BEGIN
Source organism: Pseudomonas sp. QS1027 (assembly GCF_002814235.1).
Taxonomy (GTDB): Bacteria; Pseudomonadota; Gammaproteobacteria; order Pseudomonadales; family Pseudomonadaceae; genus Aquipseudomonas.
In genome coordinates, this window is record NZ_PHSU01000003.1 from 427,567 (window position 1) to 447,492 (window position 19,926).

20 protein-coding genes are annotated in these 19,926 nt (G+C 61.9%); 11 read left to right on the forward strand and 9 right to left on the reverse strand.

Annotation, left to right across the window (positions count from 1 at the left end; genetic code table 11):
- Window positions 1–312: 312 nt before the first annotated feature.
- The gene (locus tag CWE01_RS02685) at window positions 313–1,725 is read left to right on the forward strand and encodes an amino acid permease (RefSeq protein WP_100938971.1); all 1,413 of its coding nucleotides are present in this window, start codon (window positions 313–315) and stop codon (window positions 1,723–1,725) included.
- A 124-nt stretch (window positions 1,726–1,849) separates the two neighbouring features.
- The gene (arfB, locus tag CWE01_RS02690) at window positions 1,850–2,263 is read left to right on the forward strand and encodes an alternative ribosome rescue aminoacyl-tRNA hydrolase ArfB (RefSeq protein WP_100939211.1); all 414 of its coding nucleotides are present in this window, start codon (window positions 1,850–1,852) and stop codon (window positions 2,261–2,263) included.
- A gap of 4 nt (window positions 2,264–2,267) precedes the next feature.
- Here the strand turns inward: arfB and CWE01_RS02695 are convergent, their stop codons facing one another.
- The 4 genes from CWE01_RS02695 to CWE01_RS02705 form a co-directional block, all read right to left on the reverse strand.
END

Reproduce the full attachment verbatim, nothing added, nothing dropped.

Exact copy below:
Source organism: Pseudomonas sp. QS1027 (assembly GCF_002814235.1).
Taxonomy (GTDB): Bacteria; Pseudomonadota; Gammaproteobacteria; order Pseudomonadales; family Pseudomonadaceae; genus Aquipseudomonas.
In genome coordinates, this window is record NZ_PHSU01000003.1 from 427,567 (window position 1) to 447,492 (window position 19,926).

20 protein-coding genes are annotated in these 19,926 nt (G+C 61.9%); 11 read left to right on the forward strand and 9 right to left on the reverse strand.

Annotation, left to right across the window (positions count from 1 at the left end; genetic code table 11):
- Window positions 1–312: 312 nt before the first annotated feature.
- The gene (locus tag CWE01_RS02685) at window positions 313–1,725 is read left to right on the forward strand and encodes an amino acid permease (RefSeq protein WP_100938971.1); all 1,413 of its coding nucleotides are present in this window, start codon (window positions 313–315) and stop codon (window positions 1,723–1,725) included.
- A 124-nt stretch (window positions 1,726–1,849) separates the two neighbouring features.
- The gene (arfB, locus tag CWE01_RS02690) at window positions 1,850–2,263 is read left to right on the forward strand and encodes an alternative ribosome rescue aminoacyl-tRNA hydrolase ArfB (RefSeq protein WP_100939211.1); all 414 of its coding nucleotides are present in this window, start codon (window positions 1,850–1,852) and stop codon (window positions 2,261–2,263) included.
- A gap of 4 nt (window positions 2,264–2,267) precedes the next feature.
- Here the strand turns inward: arfB and CWE01_RS02695 are convergent, their stop codons facing one another.
- The 4 genes from CWE01_RS02695 to CWE01_RS02705 form a co-directional block, all read right to left on the reverse strand.